Like many Kiwi kids, 6-year-old Arian Truter loves Christmas.
But this December 25 will be extra special because it's a miracle he's here to celebrate it.
In November 2015, oncologists told Arian's parents Sanaz and Nadim Truter that their eldest child had a rare, inoperable cancer in his brain stem. They said he had eight to nine months left to live.
But 13 months later he's still here. And his parents have a "huge family Christmas lunch" planned at their home on Auckland's North Shore to celebrate.
"I've got a bouncy castle and a huge swimming pool being hired out for that," Sanaz said.
For presents "anything to do with Sonic the hedgehog" topped Arian's Christmas list.
In July, eight months after Arian's diagnosis, Sanaz and Nadim received some good news. A PET scan had revealed his tumour - diffuse intrinsic pontine glioma - had stopped growing.
But doctors warned it would probably start growing again in a matter of months.
By September Arian was well enough to start attending school again. He had been going earlier this year but had to stop when he became too unwell.
After returning to his class he became "energised" and more confident, Sanaz said.
"He's happier when he comes home from school than the days he's at home. I think it's the interaction with other kids."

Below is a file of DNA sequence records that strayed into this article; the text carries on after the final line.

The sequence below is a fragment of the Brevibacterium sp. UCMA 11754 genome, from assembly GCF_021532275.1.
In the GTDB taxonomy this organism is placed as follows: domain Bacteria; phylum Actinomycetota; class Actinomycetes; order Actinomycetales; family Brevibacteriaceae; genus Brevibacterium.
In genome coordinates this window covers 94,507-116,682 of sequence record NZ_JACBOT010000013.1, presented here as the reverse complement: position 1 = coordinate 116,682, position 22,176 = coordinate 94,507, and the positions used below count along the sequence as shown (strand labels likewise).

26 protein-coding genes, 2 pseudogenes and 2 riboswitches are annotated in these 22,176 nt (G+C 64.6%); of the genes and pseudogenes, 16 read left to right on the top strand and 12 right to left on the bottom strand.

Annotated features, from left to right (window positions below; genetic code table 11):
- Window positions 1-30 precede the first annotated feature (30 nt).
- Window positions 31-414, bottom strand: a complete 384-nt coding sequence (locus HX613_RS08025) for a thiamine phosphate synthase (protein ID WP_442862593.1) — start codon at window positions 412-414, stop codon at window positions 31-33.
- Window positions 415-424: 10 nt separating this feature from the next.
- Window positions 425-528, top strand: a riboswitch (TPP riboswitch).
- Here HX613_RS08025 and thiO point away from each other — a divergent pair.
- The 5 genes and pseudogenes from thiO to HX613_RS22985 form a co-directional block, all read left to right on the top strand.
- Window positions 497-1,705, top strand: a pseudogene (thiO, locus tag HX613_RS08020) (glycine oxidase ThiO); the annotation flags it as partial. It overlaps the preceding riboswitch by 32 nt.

Arian recently started having problems turning his left eye. The Truters feared his cancer was worsening, so they took him back to the doctor.
Last Friday Arian had an MRI. His parents spent the weekend anxiously awaiting the results.
"We were trying to prepare ourselves for one of the worst Christmases."
On Monday they were told his tumour was still stable.
"I just couldn't stop crying when my doctor gave me a call because I was trying to prepare myself for [the idea that] this year is it, it's our last year with him. But for them to say it's stopped growing, it just gives me hope that maybe he's got a chance to grow up."
The family would spend this summer at home, taking day trips to Orewa and Army Bay where Arian loved to swim and build sandcastles with his 19-month-old brother Ayan, Sanaz said.
She and Nadim were saving up to take their children to the United States to visit Disneyland early next year before Arian starts Year 2. Sanaz has set up a Give A Little page to fund the trip and any overseas treatment Arian might need in the future.
"We'll just take it as it comes. I hope that it continues to go well and the tumour stays stable as long as it can. But we don't have any plans for if it starts growing this year."